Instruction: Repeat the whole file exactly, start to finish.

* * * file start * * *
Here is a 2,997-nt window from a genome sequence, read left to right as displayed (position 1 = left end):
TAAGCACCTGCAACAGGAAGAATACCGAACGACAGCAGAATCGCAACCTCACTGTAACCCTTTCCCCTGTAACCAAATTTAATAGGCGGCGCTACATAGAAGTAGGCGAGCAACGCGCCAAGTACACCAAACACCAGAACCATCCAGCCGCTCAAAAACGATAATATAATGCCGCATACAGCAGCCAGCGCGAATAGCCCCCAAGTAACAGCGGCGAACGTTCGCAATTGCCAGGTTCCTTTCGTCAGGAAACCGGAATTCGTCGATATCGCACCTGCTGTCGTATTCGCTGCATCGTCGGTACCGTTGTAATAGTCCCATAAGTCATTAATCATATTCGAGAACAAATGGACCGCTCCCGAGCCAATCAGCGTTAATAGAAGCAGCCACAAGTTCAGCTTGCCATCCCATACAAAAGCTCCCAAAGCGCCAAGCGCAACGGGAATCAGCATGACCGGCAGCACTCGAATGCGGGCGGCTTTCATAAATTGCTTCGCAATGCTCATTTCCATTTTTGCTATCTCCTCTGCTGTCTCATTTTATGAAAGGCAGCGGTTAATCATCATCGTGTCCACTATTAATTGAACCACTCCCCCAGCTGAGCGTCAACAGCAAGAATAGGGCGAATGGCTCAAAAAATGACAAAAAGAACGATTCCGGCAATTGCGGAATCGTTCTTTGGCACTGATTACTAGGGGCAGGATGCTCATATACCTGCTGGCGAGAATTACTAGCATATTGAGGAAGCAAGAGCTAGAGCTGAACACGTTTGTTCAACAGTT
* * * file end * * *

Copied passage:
Here is a 2,997-nt window from a genome sequence, read left to right as displayed (position 1 = left end):
TAAGCACCTGCAACAGGAAGAATACCGAACGACAGCAGAATCGCAACCTCACTGTAACCCTTTCCCCTGTAACCAAATTTAATAGGCGGCGCTACATAGAAGTAGGCGAGCAACGCGCCAAGTACACCAAACACCAGAACCATCCAGCCGCTCAAAAACGATAATATAATGCCGCATACAGCAGCCAGCGCGAATAGCCCCCAAGTAACAGCGGCGAACGTTCGCAATTGCCAGGTTCCTTTCGTCAGGAAACCGGAATTCGTCGATATCGCACCTGCTGTCGTATTCGCTGCATCGTCGGTACCGTTGTAATAGTCCCATAAGTCATTAATCATATTCGAGAACAAATGGACCGCTCCCGAGCCAATCAGCGTTAATAGAAGCAGCCACAAGTTCAGCTTGCCATCCCATACAAAAGCTCCCAAAGCGCCAAGCGCAACGGGAATCAGCATGACCGGCAGCACTCGAATGCGGGCGGCTTTCATAAATTGCTTCGCAATGCTCATTTCCATTTTTGCTATCTCCTCTGCTGTCTCATTTTATGAAAGGCAGCGGTTAATCATCATCGTGTCCACTATTAATTGAACCACTCCCCCAGCTGAGCGTCAACAGCAAGAATAGGGCGAATGGCTCAAAAAATGACAAAAAGAACGATTCCGGCAATTGCGGAATCGTTCTTTGGCACTGATTACTAGGGGCAGGATGCTCATATACCTGCTGGCGAGAATTACTAGCATATTGAGGAAGCAAGAGCTAGAGCTGAACACGTTTGTTCAACAGTT